You only have to go back as far as the early 1990s, before email and mobile phones were part and parcel of our everyday jobs, to realise that flexible working, as we know it today, simply couldn't exist. Technology has revolutionised the way we do business. With broadband, cloud computing, video and audio conferencing, mobile phones and email employees are discovering they can stay connected to the business from any place and at any time. This revolution shouldn't be something that is restricted to the IT department. HR professionals need to be aware of the positive impact that technologies can bring to an organisation, such as better work-life balance, efficiency, training and development and, not least, staff retention. This is an example of where HR must influence not just the mindset of its people to different ways of working but also to put the tools in the hands of its people.
Before joining BT, I was head of organisation and people development at Virgin Atlantic and responsible for the training and development of 9,000 employees. Given the nature of the airline industry, the different time zones and the movement of people between different sites and its operational nature, co-ordinating diaries to get people together was a significant challenge. Almost all our meetings were face-to-face, which meant that when it came to sharing information it was very much dependent on who could attend.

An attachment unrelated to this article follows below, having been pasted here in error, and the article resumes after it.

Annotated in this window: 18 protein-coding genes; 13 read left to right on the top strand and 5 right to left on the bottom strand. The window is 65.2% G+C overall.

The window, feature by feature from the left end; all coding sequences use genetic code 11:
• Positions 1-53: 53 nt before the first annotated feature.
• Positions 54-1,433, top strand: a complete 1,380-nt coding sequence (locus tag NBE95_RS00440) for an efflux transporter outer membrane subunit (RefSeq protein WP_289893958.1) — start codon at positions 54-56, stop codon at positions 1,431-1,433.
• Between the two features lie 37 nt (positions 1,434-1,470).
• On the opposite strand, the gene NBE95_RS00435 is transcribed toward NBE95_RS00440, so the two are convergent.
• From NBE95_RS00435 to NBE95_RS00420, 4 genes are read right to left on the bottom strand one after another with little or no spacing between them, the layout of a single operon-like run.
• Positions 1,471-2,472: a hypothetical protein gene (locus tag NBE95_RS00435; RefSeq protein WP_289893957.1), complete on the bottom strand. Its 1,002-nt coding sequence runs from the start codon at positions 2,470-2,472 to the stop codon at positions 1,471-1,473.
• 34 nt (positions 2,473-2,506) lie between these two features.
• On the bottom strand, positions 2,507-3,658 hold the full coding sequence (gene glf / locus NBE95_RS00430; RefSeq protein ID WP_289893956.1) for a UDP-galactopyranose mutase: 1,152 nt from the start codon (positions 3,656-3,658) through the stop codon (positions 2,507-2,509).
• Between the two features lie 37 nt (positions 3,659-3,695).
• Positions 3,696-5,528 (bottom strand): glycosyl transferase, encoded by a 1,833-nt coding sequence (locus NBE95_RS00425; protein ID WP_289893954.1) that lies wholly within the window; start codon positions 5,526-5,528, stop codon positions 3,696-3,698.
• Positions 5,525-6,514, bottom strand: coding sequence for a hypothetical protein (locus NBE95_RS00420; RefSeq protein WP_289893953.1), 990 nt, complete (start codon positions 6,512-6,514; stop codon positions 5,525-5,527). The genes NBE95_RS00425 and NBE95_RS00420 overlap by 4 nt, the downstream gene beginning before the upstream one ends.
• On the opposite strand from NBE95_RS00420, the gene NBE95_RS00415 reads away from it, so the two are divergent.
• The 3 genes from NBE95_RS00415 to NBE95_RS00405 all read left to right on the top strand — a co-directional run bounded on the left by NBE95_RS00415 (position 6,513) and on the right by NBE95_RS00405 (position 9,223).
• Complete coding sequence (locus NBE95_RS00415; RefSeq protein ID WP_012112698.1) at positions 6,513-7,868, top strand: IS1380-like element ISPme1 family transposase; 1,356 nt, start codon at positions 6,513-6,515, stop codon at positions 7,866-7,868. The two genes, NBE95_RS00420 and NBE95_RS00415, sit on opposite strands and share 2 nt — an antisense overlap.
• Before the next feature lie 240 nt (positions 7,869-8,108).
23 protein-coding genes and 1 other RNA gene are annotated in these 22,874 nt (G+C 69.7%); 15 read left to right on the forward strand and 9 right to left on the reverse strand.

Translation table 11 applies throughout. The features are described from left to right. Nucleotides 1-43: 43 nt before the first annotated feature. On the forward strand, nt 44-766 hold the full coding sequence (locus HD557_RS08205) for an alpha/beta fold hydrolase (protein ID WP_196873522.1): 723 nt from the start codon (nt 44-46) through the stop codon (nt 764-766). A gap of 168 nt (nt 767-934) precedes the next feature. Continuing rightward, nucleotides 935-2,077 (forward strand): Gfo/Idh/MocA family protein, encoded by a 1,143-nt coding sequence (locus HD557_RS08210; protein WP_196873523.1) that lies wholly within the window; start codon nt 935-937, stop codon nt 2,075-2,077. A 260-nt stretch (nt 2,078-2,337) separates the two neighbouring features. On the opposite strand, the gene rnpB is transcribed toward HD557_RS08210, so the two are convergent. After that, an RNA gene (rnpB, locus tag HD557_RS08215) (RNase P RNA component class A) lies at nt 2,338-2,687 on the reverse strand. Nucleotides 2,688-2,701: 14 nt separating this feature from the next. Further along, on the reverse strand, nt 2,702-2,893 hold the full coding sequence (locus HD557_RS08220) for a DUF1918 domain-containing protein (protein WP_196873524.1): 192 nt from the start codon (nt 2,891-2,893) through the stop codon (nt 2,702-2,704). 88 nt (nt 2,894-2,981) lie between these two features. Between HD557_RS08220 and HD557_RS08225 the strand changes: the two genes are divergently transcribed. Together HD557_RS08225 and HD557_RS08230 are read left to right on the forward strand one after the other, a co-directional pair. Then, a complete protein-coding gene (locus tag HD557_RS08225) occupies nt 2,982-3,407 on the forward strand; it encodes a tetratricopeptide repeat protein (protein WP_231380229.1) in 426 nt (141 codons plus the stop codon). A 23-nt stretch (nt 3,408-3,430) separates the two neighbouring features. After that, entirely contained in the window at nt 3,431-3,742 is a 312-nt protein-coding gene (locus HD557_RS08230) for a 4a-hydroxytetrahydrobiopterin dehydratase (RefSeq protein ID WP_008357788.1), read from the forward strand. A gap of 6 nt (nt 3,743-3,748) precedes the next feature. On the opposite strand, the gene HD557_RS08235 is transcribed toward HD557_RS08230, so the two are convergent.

It was only when I joined BT that it actually became apparent how technology can simplify HR and also help flexible working among employees. Today I'm tasked with delivering training programmes to 19,000 people across more than 30 sites. All of the trainers are rightly located within the operational areas they support and are fully mobile to support training wherever it is needed. Getting all these people in one room is near impossible, so we use Live Meet and Conferencing technology to host meetings so that we can keep our trainers informed and exchanging ideas to drive up the quality of what we do. As well as being a practical way of working, it also means that we save vast amounts of money that would otherwise be wasted through travel costs and lost time.
In addition, conferencing has provided a low-cost tool through which we can deliver training remotely to employees across the country, without the need for a classroom or travel, an approach that works particularly well for home workers. An added bonus is that sessions can be recorded and can be viewed at a time that does not impact on the customer experience. It is also another route through which senior executives can communicate directly with vast numbers of people throughout the organisation, either real time or through recording, so that everyone is well-informed and involved in the direction and success of the business - essential in a company that needs the full engagement of its people to achieve its ambitions.
There is no doubt that with the aid of new and emerging technologies, flexible working for all is becoming a reality. However, in addition to the right leadership mindset you need to make the tools available to employees so they can ‘play' and discover what is possible. HR professionals have a pivotal role to play here in demanding these tools and ensuring that employees, such as the 20% of men I mentioned above, don't fear for their career when asking for a more flexible way of working.
Andy Cross is head of training delivery at BT Retail